Trainee Teacher Stroke Victim Receives Millions in NHS Compensation

Posted: 13th July 2020

Woman in wheelchairNo amount of money can ever compensate for the promise of a young life ruined by clinical negligence, but it can at least provide security for the future. In one case, a recently married woman who suffered a catastrophic stroke following failures in diagnosis and care won millions in damages from the NHS.

The woman was in her 20s and training to become a teacher when she went to hospital after suffering a transient ischaemic attack – effectively a mini-stroke. Had she been treated with a blood-thinning drug, she would have made a full recovery. That, however, did not happen and she later suffered a major stroke, resulting in a lifetime of disability and the end of her career hopes.

Although capable of walking short distances with the aid of a stick, she is prone to falls and has to use a wheelchair when out of doors. She has little or no use of her right hand and arm and has difficulty understanding speech and finding the right words to express herself. Frustrated by her limitations, of which she is fully aware, she suffers from anxiety, depression and fatigue.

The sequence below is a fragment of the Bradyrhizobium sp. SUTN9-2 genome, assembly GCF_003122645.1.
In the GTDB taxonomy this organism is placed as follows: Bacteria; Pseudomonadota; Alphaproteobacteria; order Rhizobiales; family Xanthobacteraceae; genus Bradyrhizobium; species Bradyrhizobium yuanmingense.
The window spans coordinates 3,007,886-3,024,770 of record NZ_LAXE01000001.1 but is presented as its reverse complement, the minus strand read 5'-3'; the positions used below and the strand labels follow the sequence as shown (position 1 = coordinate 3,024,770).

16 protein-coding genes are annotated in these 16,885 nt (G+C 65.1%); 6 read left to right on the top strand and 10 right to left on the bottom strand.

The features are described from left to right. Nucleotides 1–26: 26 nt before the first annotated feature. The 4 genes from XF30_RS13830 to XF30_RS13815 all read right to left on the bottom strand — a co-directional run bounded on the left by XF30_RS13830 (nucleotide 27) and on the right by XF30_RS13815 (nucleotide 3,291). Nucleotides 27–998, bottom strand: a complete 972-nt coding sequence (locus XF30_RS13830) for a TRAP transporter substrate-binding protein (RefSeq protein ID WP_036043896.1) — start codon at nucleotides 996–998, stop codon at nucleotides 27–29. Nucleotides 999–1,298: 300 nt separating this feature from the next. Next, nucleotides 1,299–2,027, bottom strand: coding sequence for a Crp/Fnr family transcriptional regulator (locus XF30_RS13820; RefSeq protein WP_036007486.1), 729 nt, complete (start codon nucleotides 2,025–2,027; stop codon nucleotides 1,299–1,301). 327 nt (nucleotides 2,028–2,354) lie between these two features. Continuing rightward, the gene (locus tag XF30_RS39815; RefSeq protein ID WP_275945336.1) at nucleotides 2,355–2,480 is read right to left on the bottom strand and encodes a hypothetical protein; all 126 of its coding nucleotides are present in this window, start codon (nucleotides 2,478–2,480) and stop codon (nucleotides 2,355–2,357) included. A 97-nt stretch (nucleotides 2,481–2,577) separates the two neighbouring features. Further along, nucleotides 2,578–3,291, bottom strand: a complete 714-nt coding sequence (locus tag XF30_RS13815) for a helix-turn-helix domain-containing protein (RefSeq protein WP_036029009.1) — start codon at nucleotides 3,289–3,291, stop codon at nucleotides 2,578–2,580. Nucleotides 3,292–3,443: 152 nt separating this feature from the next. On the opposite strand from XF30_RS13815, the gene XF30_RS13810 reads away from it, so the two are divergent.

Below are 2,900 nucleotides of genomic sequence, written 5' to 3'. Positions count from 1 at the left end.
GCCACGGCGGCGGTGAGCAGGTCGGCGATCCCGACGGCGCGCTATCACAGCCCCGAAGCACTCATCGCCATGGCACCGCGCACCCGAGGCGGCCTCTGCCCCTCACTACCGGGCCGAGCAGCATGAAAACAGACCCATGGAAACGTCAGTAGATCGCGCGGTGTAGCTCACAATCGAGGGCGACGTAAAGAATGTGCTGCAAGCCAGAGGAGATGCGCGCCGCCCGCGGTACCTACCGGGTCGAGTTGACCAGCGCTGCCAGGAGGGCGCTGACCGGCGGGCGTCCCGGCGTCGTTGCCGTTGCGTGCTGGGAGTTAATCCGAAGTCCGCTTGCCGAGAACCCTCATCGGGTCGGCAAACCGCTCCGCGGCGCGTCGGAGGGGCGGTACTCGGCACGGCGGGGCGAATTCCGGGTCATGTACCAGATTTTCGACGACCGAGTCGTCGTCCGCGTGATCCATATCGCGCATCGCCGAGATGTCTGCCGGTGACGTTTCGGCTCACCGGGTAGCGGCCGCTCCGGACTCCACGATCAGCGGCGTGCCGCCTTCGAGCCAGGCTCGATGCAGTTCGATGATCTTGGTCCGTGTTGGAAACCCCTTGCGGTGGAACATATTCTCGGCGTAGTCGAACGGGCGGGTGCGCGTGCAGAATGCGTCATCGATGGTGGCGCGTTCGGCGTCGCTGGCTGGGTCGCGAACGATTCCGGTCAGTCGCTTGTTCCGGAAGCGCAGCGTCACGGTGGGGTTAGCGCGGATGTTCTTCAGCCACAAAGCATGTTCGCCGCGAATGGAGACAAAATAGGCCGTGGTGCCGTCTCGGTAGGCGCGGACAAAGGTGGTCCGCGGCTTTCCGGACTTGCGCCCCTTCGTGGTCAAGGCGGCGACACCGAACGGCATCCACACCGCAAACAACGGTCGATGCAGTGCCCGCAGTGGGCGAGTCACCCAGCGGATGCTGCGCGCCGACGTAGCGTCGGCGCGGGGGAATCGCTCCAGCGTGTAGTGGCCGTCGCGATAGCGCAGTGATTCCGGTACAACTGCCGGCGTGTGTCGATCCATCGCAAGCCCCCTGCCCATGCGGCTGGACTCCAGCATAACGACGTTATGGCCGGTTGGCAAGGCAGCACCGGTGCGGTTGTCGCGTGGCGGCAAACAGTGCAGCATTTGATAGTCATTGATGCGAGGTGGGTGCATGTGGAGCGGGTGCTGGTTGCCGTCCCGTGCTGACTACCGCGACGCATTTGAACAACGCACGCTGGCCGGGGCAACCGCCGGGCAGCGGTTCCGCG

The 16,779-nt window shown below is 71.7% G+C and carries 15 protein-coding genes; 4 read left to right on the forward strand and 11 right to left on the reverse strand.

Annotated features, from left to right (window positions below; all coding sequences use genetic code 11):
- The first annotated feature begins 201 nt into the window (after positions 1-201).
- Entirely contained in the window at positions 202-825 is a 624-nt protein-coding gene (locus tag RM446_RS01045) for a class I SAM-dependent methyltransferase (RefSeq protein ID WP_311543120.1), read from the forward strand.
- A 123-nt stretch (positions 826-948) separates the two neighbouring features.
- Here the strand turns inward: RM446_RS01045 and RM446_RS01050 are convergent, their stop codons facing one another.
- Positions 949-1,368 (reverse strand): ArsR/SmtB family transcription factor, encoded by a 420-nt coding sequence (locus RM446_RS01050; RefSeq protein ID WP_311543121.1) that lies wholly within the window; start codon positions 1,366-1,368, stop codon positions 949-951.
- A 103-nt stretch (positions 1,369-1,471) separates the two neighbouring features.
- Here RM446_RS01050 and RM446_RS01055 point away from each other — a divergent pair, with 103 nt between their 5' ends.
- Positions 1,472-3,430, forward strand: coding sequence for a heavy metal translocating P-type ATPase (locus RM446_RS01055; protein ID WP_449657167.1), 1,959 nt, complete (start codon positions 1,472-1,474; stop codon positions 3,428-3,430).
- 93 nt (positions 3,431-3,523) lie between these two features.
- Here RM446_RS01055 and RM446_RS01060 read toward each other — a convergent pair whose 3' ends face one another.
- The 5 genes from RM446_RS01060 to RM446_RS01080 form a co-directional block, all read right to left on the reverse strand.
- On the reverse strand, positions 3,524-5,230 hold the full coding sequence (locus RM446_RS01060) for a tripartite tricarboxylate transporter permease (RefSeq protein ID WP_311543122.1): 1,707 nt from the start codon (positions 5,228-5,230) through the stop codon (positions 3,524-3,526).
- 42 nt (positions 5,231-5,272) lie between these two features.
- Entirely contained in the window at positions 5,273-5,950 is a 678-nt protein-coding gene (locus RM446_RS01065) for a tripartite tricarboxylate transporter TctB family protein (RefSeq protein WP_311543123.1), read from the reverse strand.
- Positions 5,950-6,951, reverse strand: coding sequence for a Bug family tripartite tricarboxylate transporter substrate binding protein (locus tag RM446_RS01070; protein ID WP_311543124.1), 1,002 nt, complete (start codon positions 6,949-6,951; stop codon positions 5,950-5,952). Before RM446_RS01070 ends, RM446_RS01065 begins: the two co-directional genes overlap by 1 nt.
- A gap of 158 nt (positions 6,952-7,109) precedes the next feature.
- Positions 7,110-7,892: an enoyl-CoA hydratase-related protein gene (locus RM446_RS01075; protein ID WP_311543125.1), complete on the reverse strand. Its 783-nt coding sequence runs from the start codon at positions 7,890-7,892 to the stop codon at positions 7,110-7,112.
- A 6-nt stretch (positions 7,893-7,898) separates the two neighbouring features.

After the NHS trust that ran the hospital admitted liability in full for her injuries, its chief executive wrote a letter to her and her family, apologising for the substandard care she received. Following negotiations with her legal team, the trust agreed to settle her damages claim for a £5 million lump sum, together with index-linked payments of £73,000 a year to cover the costs of her care for life. The High Court approved the settlement.